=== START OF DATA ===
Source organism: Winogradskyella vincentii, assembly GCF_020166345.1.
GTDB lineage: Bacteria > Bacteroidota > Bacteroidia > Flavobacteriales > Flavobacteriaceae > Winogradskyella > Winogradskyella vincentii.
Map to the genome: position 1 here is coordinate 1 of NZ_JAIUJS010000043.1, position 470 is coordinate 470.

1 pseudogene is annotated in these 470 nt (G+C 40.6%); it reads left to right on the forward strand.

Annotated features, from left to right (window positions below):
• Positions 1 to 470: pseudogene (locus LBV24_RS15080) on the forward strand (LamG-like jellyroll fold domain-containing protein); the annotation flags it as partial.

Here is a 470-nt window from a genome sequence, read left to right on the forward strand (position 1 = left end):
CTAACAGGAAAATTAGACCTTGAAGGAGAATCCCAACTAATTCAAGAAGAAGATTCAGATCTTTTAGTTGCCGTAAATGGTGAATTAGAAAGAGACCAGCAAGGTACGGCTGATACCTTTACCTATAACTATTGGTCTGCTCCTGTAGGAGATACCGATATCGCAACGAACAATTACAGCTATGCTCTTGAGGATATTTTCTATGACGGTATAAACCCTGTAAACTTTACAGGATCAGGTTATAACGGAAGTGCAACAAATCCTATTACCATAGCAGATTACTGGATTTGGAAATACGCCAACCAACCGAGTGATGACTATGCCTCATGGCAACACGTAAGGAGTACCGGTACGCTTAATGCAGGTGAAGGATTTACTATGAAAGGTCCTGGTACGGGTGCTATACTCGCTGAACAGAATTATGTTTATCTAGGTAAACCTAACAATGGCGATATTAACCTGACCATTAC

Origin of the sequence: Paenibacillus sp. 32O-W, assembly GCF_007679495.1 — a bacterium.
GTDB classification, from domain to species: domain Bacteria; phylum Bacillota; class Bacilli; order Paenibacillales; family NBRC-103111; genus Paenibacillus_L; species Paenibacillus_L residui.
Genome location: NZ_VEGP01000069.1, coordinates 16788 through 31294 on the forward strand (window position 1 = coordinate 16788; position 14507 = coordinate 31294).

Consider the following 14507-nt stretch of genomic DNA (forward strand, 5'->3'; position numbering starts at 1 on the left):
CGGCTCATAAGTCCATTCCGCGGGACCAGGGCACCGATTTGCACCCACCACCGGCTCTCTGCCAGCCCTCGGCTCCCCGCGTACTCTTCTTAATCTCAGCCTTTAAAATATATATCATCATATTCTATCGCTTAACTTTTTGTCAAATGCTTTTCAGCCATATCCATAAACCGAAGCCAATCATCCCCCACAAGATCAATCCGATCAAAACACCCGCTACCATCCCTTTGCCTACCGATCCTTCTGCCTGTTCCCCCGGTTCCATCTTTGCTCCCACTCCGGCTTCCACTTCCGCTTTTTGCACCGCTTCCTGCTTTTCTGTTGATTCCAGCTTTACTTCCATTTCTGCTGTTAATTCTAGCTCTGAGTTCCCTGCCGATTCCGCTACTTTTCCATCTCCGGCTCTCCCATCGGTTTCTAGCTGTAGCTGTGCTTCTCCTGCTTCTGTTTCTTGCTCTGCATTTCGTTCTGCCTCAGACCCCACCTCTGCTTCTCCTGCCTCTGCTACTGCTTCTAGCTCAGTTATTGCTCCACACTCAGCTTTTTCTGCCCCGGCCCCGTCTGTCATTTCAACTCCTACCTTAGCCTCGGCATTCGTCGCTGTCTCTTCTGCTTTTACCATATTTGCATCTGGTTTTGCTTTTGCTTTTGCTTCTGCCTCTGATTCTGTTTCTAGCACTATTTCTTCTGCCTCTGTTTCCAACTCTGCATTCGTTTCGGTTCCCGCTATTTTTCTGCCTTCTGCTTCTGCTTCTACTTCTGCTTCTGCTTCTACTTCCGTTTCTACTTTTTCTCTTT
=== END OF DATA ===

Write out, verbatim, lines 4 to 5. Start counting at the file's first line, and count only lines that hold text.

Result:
1 pseudogene is annotated in these 470 nt (G+C 40.6%); it reads left to right on the forward strand.

Annotated features, from left to right (window positions below):